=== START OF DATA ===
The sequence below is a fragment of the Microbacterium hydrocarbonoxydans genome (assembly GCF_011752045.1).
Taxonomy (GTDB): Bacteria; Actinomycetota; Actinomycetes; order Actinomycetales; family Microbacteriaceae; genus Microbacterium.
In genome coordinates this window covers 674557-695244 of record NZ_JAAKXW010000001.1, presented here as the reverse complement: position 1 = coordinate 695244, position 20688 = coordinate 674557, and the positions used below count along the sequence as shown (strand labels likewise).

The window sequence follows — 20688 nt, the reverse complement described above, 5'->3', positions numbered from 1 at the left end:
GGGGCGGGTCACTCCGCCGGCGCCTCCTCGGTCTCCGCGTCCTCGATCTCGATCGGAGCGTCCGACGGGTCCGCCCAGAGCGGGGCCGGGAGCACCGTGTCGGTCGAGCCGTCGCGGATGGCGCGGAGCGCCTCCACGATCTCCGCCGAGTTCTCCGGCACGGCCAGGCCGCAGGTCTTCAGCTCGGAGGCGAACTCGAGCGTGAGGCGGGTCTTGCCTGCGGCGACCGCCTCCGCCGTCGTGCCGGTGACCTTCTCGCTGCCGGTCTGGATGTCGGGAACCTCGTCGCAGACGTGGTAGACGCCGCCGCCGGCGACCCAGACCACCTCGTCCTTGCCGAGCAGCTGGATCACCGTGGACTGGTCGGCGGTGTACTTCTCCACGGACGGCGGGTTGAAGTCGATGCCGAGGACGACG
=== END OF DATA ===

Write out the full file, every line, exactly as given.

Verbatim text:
The sequence below is a fragment of the Microbacterium hydrocarbonoxydans genome (assembly GCF_011752045.1).
Taxonomy (GTDB): Bacteria; Actinomycetota; Actinomycetes; order Actinomycetales; family Microbacteriaceae; genus Microbacterium.
In genome coordinates this window covers 674557-695244 of record NZ_JAAKXW010000001.1, presented here as the reverse complement: position 1 = coordinate 695244, position 20688 = coordinate 674557, and the positions used below count along the sequence as shown (strand labels likewise).

The window sequence follows — 20688 nt, the reverse complement described above, 5'->3', positions numbered from 1 at the left end:
GGGGCGGGTCACTCCGCCGGCGCCTCCTCGGTCTCCGCGTCCTCGATCTCGATCGGAGCGTCCGACGGGTCCGCCCAGAGCGGGGCCGGGAGCACCGTGTCGGTCGAGCCGTCGCGGATGGCGCGGAGCGCCTCCACGATCTCCGCCGAGTTCTCCGGCACGGCCAGGCCGCAGGTCTTCAGCTCGGAGGCGAACTCGAGCGTGAGGCGGGTCTTGCCTGCGGCGACCGCCTCCGCCGTCGTGCCGGTGACCTTCTCGCTGCCGGTCTGGATGTCGGGAACCTCGTCGCAGACGTGGTAGACGCCGCCGCCGGCGACCCAGACCACCTCGTCCTTGCCGAGCAGCTGGATCACCGTGGACTGGTCGGCGGTGTACTTCTCCACGGACGGCGGGTTGAAGTCGATGCCGAGGACGACG